Contact us to learn more.

  1. Consolvo, S., McDonald, D.W., Toscos, T., Chen, M.Y., Froelich, J., . . . (2008). Activity sensing in the wild: A field trial of UbiFit Garden. In Proceedings of the SIGCHI Conference on Human Factors in Computing Systems (pp. 1797-1806).
  2. King, A.C., Hekler, E.B., Grieco, L.A., Winter, S. J., Sheats, J. L., Buman, M.P., . . . Cirimele, J. (2013). Harnessing different motivational frames via mobile phones to promote daily physical activity and reduce sedentary behavior in aging adults, PLoS One, 8(4), e62613.
  3. Bauer, S., de Niet, J., Timman, R., & Kordy, H. (2010). Enhancement of care through self-monitoring and tailored feedback via text messaging and their use in the treatment of childhood overweight. Patient Education and Counseling, 79(3), 315-319.
  4. Gustafson, D. H., McTavish, F. M., Chih, M. Y., Atwood, A. K., Johnson, R. A., Boyle, M. G., . . . Shah, D. (2014). A smartphone application to ssupport recovery from alcoholism: A randomized clinical trial. JAMA psychiatry, 71(5), 566-572.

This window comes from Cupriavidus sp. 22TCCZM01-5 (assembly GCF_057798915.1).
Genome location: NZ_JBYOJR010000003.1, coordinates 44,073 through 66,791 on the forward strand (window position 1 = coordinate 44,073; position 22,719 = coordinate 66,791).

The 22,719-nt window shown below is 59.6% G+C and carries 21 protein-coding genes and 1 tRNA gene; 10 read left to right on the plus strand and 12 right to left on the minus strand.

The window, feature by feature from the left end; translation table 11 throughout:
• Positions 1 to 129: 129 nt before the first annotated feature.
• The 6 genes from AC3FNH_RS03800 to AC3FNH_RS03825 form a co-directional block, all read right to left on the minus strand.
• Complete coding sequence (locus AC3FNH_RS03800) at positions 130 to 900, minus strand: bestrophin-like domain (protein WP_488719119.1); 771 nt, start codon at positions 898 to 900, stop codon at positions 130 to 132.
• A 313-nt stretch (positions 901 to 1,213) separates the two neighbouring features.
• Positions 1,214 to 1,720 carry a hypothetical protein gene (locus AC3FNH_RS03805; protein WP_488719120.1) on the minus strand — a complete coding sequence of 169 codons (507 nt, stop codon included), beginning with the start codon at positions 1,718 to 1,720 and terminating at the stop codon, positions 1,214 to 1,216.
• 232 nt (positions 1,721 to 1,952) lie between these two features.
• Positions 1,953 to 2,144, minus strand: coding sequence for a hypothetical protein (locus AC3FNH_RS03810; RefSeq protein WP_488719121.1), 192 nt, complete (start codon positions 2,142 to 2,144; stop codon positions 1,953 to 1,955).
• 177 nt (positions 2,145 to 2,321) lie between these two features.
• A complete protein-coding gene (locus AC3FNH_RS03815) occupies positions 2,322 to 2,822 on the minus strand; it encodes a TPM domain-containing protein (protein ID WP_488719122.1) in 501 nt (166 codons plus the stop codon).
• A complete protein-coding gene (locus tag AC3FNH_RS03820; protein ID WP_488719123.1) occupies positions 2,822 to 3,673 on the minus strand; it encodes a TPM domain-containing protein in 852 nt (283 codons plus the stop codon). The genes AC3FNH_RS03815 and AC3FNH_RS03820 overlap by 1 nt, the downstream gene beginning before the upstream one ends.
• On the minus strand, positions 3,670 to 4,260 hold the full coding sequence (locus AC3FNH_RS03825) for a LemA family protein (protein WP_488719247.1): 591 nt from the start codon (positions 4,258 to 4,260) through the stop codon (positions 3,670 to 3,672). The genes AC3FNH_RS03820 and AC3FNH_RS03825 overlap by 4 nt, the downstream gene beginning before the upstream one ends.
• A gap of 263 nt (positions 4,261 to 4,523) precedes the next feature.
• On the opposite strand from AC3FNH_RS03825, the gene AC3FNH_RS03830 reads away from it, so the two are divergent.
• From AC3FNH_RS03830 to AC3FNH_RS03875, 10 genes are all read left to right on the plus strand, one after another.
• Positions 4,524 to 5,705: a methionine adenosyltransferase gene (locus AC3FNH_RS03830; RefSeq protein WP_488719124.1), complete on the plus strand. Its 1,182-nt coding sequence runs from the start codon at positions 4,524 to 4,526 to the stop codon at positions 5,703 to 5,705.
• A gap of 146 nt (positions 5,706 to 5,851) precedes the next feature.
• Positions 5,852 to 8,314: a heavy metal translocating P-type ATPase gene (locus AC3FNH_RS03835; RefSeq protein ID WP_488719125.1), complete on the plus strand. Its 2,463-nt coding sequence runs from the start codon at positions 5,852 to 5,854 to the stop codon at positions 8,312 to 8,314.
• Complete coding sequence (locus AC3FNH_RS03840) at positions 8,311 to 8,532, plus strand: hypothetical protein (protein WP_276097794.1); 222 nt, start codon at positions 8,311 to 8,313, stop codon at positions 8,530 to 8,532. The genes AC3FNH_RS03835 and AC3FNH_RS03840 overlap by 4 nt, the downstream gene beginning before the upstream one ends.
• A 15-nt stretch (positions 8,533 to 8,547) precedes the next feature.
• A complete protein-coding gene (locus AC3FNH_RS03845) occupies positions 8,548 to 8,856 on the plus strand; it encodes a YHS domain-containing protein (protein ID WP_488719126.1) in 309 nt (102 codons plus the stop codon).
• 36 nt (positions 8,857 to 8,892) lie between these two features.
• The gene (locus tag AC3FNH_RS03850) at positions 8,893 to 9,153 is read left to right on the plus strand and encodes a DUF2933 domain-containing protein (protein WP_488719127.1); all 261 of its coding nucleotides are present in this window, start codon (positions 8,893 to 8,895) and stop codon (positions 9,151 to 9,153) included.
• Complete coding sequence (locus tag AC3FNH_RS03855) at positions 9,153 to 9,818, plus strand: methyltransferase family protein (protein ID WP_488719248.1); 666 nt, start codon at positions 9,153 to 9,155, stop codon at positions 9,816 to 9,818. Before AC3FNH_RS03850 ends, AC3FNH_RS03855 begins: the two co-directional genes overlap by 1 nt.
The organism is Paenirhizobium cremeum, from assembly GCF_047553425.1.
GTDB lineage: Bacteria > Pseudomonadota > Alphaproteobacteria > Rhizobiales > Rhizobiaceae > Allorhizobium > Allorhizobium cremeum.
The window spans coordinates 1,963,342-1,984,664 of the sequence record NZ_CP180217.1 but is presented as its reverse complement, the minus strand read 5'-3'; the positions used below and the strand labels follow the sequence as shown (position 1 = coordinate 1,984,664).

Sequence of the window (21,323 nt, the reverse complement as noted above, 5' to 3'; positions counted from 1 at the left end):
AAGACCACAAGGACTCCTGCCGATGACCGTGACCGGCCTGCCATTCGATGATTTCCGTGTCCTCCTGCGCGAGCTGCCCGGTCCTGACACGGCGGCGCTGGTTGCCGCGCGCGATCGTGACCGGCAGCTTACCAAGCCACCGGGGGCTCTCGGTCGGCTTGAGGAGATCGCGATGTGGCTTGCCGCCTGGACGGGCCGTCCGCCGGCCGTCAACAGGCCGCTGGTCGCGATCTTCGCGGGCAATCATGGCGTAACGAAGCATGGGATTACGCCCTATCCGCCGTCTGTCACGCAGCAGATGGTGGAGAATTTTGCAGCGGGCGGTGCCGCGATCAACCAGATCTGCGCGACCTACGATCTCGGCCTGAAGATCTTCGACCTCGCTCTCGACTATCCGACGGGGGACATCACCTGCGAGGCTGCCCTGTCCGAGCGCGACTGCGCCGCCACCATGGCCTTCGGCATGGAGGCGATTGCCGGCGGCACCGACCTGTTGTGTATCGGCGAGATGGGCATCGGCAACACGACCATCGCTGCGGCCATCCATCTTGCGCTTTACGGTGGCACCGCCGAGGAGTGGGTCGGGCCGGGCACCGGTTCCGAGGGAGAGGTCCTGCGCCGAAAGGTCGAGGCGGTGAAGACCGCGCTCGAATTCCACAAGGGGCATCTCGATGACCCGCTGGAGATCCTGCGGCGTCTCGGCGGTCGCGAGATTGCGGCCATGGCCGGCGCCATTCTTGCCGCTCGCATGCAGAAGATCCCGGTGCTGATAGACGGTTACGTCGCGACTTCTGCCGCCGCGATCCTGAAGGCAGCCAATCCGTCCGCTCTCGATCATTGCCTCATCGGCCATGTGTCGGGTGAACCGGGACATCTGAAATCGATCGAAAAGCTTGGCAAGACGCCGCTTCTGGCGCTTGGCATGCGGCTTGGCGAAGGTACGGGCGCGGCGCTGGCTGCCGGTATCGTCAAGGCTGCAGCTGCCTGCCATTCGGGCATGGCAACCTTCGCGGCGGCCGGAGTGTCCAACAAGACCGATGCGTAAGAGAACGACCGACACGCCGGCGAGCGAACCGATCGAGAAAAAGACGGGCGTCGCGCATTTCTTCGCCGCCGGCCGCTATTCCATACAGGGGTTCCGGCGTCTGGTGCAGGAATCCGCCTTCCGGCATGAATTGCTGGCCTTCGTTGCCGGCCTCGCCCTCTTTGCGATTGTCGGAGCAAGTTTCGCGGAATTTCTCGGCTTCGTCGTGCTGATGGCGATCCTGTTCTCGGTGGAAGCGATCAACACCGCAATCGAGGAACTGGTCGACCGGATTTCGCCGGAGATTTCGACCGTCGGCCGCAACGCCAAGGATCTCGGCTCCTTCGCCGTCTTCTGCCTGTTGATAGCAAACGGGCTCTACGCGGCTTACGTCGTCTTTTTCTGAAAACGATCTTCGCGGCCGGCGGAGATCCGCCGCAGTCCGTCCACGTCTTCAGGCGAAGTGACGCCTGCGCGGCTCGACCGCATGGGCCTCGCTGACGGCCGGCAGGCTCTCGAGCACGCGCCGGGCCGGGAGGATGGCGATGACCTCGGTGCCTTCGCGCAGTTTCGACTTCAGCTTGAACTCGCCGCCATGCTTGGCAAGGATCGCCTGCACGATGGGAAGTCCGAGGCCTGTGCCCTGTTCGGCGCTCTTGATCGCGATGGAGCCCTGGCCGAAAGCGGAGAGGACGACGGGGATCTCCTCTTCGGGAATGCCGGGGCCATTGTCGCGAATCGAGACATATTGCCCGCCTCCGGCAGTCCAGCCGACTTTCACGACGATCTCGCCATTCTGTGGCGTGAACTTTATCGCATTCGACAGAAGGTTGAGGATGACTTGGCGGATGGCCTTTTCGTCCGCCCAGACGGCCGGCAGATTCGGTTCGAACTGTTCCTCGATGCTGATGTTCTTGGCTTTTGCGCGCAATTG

5. Suffoletto, B., Callaway, C. W., Kristan, J., Monti, P., & Clark, D. B. (2013). Mobile phone text message intervention to reduce binge drinking among young adults: Study protocol for a randomized controlled trial. Trials, 14(1), 93-93.
  6. Witkiewitz, K., Desai, S. A., Bowen, S., Leigh, B. C., Kirouac, M., & Larimer, M. E. (2014). Development and evaluation of a mobile intervention for heavy drinking and smoking among college students. Psychology of Addictive Behaviors, 28(3), 639-650.